The test for cognitive bias came next. What would the horse do if the box was placed in a new location directly in the middle, without any previous experience to guide its actions? Would the horse behave “optimistically” and approach the box quickly? Or would it behave “pessimistically” and approach the box slowly or not at all? From this study and others, we know that when the box is placed in this ambiguous middle location individuals behave differently; “optimists” will approach quickly as if they expect to find food and “pessimists” will approach slowly as if they expect the box to be empty.

 How is motor laterality related to cognitive bias?

One of the research team’s key discoveries was that a horse’s forelimb preference predicted its cognitive bias. Horses who walked off taking their first step with the right forelimb were optimistic, approaching the box in the ambiguous middle location quickly. Horses with a left forelimb preference were pessimistic, approaching the middle box more slowly or not at all.

In this study, horses were in a familiar location walking toward a box that frequently contained food, and most (12 of 16, or 75%) showed a right-forelimb preference. Did the low-stress activity influence the disproportionate number of horses with a right-sided bias? Other studies have reported a more even ratio of left and right forelimb laterality in horses, and one found a left-forelimb bias when horses were in a stressful situation.3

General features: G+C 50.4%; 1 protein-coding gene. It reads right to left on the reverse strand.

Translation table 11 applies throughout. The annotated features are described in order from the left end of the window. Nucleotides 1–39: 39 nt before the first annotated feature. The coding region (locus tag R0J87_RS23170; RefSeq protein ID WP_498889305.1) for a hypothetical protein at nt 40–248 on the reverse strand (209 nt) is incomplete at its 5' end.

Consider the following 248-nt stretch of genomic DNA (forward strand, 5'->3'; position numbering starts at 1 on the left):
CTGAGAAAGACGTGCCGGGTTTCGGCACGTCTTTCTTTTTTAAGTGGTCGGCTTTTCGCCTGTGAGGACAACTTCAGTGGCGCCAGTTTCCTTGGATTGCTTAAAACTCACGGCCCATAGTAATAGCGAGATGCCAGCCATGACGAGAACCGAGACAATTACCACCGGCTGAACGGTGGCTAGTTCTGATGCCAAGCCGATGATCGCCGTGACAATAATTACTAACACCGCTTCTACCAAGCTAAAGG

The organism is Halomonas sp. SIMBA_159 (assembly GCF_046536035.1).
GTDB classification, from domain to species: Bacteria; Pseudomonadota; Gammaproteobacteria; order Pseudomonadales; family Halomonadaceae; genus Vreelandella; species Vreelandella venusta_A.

Is motor laterality a useful welfare indicator?

At this point you might be tempted to rush to the barn curious to find out if your horse has a right or left forelimb preference and if she is an optimist or pessimist. Knowing how our horses think and feel is important, but this research was motivated by a more-worthwhile purpose.

One goal of welfare science is to accurately assess an animal’s emotional state. Equine welfare is typically gauged by the absence of negative indicators (rather than by the presence of positive indicators), as Marr and her colleagues point out. Pessimistic cognitive bias has been linked to poor welfare and negative emotional state, including anxiety, fear, and depression. Optimistic cognitive bias is a promising measure of positive animal welfare, especially since an individual’s degree of bias can change with the situation and recent experience. For example, a horse in an unfamiliar environment might show a pessimistic bias, which could be a situational effect rather than a fixed character trait.

The results of Marr, Farmer, and Krüger’s study are particularly intriguing because, not only do they build on existing research in horses, they also mirror similar findings in other species. For example, left-pawed dogs are more pessimistic than right-pawed or ambilateral dogs.4 Measuring cognitive bias takes a lot of time, but motor laterality could offer a simple, practical indicator of positive welfare if further research confirms that an animal’s right-limb-use bias is reliably linked to its positive emotional and cognitive state.